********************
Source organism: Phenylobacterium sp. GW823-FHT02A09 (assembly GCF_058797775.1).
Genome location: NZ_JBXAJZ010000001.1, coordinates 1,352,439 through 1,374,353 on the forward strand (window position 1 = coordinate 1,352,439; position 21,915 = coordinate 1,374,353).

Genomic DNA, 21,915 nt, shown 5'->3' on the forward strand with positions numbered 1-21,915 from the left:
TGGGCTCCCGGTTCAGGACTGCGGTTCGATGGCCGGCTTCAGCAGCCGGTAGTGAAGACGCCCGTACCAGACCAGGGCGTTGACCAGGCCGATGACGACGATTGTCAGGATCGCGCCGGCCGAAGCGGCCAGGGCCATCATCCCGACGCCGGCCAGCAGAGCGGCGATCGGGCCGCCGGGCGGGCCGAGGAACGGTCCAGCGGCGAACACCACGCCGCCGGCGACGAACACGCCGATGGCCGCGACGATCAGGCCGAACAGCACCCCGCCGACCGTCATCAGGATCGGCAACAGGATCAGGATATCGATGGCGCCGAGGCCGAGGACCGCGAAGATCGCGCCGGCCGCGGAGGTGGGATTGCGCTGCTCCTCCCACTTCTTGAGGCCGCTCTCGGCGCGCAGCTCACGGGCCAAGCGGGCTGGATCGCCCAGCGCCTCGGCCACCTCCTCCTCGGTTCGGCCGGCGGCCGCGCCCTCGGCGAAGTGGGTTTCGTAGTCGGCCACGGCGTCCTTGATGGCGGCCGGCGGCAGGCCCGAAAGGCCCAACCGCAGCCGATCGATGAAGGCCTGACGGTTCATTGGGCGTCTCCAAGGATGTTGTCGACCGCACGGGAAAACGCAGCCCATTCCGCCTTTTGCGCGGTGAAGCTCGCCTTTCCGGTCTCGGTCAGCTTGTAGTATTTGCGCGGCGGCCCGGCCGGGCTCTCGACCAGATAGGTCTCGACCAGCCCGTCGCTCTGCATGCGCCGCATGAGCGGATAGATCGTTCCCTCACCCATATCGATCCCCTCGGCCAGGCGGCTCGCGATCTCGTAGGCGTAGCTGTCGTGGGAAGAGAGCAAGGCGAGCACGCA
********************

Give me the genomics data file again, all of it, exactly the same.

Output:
Source organism: Phenylobacterium sp. GW823-FHT02A09 (assembly GCF_058797775.1).
Genome location: NZ_JBXAJZ010000001.1, coordinates 1,352,439 through 1,374,353 on the forward strand (window position 1 = coordinate 1,352,439; position 21,915 = coordinate 1,374,353).

Genomic DNA, 21,915 nt, shown 5'->3' on the forward strand with positions numbered 1-21,915 from the left:
TGGGCTCCCGGTTCAGGACTGCGGTTCGATGGCCGGCTTCAGCAGCCGGTAGTGAAGACGCCCGTACCAGACCAGGGCGTTGACCAGGCCGATGACGACGATTGTCAGGATCGCGCCGGCCGAAGCGGCCAGGGCCATCATCCCGACGCCGGCCAGCAGAGCGGCGATCGGGCCGCCGGGCGGGCCGAGGAACGGTCCAGCGGCGAACACCACGCCGCCGGCGACGAACACGCCGATGGCCGCGACGATCAGGCCGAACAGCACCCCGCCGACCGTCATCAGGATCGGCAACAGGATCAGGATATCGATGGCGCCGAGGCCGAGGACCGCGAAGATCGCGCCGGCCGCGGAGGTGGGATTGCGCTGCTCCTCCCACTTCTTGAGGCCGCTCTCGGCGCGCAGCTCACGGGCCAAGCGGGCTGGATCGCCCAGCGCCTCGGCCACCTCCTCCTCGGTTCGGCCGGCGGCCGCGCCCTCGGCGAAGTGGGTTTCGTAGTCGGCCACGGCGTCCTTGATGGCGGCCGGCGGCAGGCCCGAAAGGCCCAACCGCAGCCGATCGATGAAGGCCTGACGGTTCATTGGGCGTCTCCAAGGATGTTGTCGACCGCACGGGAAAACGCAGCCCATTCCGCCTTTTGCGCGGTGAAGCTCGCCTTTCCGGTCTCGGTCAGCTTGTAGTATTTGCGCGGCGGCCCGGCCGGGCTCTCGACCAGATAGGTCTCGACCAGCCCGTCGCTCTGCATGCGCCGCATGAGCGGATAGATCGTTCCCTCACCCATATCGATCCCCTCGGCCAGGCGGCTCGCGATCTCGTAGGCGTAGCTGTCGTGGGAAGAGAGCAAGGCGAGCACGCA